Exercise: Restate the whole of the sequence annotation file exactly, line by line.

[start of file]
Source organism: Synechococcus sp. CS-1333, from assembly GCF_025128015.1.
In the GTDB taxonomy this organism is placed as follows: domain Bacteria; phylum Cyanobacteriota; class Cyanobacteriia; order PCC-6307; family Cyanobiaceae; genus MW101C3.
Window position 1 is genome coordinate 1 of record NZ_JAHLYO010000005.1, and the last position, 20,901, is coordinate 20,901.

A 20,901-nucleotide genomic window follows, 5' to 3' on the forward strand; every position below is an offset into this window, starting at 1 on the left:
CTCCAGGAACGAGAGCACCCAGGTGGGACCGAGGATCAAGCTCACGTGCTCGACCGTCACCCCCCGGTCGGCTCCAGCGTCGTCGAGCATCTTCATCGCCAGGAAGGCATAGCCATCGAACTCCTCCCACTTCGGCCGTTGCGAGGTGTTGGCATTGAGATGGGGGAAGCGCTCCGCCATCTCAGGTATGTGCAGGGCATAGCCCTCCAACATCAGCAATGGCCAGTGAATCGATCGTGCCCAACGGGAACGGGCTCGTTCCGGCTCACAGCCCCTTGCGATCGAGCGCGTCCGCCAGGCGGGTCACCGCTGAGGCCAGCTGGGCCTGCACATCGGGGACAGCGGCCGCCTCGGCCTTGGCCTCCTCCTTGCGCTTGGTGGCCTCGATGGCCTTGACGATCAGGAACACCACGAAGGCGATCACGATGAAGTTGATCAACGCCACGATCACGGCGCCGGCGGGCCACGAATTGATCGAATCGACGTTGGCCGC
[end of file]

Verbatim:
Source organism: Synechococcus sp. CS-1333, from assembly GCF_025128015.1.
In the GTDB taxonomy this organism is placed as follows: domain Bacteria; phylum Cyanobacteriota; class Cyanobacteriia; order PCC-6307; family Cyanobiaceae; genus MW101C3.
Window position 1 is genome coordinate 1 of record NZ_JAHLYO010000005.1, and the last position, 20,901, is coordinate 20,901.

A 20,901-nucleotide genomic window follows, 5' to 3' on the forward strand; every position below is an offset into this window, starting at 1 on the left:
CTCCAGGAACGAGAGCACCCAGGTGGGACCGAGGATCAAGCTCACGTGCTCGACCGTCACCCCCCGGTCGGCTCCAGCGTCGTCGAGCATCTTCATCGCCAGGAAGGCATAGCCATCGAACTCCTCCCACTTCGGCCGTTGCGAGGTGTTGGCATTGAGATGGGGGAAGCGCTCCGCCATCTCAGGTATGTGCAGGGCATAGCCCTCCAACATCAGCAATGGCCAGTGAATCGATCGTGCCCAACGGGAACGGGCTCGTTCCGGCTCACAGCCCCTTGCGATCGAGCGCGTCCGCCAGGCGGGTCACCGCTGAGGCCAGCTGGGCCTGCACATCGGGGACAGCGGCCGCCTCGGCCTTGGCCTCCTCCTTGCGCTTGGTGGCCTCGATGGCCTTGACGATCAGGAACACCACGAAGGCGATCACGATGAAGTTGATCAACGCCACGATCACGGCGCCGGCGGGCCACGAATTGATCGAATCGACGTTGGCCGC